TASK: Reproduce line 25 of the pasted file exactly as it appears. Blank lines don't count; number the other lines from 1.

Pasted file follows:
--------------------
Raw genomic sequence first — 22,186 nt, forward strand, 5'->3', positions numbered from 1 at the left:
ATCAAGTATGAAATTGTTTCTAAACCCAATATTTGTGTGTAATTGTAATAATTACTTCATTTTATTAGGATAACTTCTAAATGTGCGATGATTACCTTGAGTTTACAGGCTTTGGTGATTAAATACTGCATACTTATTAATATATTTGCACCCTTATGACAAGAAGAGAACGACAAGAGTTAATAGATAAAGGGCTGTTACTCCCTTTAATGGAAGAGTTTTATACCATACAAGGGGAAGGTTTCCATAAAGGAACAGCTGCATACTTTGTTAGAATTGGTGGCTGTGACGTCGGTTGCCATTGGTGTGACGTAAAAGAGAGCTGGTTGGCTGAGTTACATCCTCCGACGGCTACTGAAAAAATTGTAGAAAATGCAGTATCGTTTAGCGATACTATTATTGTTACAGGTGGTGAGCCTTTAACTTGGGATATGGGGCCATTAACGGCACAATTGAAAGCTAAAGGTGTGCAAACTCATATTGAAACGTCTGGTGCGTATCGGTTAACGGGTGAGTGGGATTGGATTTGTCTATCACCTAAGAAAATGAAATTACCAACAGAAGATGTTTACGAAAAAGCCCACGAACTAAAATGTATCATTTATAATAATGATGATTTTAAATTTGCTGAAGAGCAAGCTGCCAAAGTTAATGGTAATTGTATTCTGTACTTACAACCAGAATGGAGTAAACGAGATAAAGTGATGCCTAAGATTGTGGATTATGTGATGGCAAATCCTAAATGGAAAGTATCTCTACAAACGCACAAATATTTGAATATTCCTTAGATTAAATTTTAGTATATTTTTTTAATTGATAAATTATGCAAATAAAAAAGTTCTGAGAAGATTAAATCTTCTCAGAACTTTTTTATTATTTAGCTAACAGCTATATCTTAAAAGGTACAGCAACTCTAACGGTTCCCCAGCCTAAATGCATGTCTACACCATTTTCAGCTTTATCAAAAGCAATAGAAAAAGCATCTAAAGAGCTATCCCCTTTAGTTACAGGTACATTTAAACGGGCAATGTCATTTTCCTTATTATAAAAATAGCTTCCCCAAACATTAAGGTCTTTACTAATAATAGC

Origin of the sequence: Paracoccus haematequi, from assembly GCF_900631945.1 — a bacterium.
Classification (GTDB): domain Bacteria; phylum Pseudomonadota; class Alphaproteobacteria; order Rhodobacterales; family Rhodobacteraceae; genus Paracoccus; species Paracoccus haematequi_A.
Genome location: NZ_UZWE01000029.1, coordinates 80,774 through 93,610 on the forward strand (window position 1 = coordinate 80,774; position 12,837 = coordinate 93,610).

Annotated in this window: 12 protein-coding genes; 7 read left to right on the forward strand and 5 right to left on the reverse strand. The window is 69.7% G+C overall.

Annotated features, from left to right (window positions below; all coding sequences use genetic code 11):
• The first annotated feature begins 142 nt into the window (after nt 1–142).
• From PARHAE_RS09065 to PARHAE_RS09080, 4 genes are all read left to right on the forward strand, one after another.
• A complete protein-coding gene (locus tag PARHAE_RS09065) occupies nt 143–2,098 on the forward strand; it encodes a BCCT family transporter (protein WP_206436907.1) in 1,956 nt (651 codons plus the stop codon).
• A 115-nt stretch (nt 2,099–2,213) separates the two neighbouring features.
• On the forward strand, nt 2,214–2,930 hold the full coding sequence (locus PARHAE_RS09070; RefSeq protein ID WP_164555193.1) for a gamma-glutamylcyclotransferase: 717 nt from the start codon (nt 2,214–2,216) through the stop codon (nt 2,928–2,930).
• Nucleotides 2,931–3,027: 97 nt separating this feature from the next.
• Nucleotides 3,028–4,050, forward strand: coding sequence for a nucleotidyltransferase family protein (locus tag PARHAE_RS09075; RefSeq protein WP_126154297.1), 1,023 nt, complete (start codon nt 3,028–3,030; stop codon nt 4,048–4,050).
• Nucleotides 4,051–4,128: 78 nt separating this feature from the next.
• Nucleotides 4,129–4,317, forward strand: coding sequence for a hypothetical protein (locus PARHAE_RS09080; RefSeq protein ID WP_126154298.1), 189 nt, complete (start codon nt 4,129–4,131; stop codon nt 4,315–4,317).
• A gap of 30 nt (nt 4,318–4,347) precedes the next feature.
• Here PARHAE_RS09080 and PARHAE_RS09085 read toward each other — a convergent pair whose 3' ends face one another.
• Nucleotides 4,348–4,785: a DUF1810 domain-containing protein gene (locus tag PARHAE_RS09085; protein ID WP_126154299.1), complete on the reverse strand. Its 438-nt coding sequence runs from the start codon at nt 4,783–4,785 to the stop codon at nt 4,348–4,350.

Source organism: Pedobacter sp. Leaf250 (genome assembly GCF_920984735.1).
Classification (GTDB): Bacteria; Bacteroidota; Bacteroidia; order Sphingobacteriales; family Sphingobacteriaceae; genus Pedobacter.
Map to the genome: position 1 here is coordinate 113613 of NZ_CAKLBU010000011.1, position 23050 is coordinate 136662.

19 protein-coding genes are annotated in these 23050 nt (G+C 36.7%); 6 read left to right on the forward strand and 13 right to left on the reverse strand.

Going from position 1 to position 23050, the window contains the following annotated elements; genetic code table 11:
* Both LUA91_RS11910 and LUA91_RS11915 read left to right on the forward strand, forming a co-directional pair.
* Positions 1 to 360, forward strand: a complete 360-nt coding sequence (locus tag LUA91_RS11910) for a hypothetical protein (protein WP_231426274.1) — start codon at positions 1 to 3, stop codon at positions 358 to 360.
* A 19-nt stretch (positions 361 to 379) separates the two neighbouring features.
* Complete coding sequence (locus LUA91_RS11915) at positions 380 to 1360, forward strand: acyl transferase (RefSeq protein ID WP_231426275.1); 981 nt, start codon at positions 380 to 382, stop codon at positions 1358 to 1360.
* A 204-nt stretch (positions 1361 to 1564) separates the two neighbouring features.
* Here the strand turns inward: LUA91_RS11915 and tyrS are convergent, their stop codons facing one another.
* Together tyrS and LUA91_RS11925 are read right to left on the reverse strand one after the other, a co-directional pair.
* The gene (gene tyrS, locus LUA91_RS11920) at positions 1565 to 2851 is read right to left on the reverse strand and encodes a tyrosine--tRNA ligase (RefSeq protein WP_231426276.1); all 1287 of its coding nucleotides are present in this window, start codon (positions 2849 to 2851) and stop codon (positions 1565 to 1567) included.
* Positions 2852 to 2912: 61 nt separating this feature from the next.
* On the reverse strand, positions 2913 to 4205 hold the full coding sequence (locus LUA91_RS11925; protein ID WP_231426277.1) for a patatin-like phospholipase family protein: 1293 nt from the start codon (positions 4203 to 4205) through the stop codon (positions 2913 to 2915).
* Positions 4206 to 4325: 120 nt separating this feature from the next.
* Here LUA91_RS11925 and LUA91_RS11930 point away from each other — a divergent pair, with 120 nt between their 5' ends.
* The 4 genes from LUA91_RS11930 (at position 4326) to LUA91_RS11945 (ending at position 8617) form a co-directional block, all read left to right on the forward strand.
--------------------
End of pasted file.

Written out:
* Both LUA91_RS11910 and LUA91_RS11915 read left to right on the forward strand, forming a co-directional pair.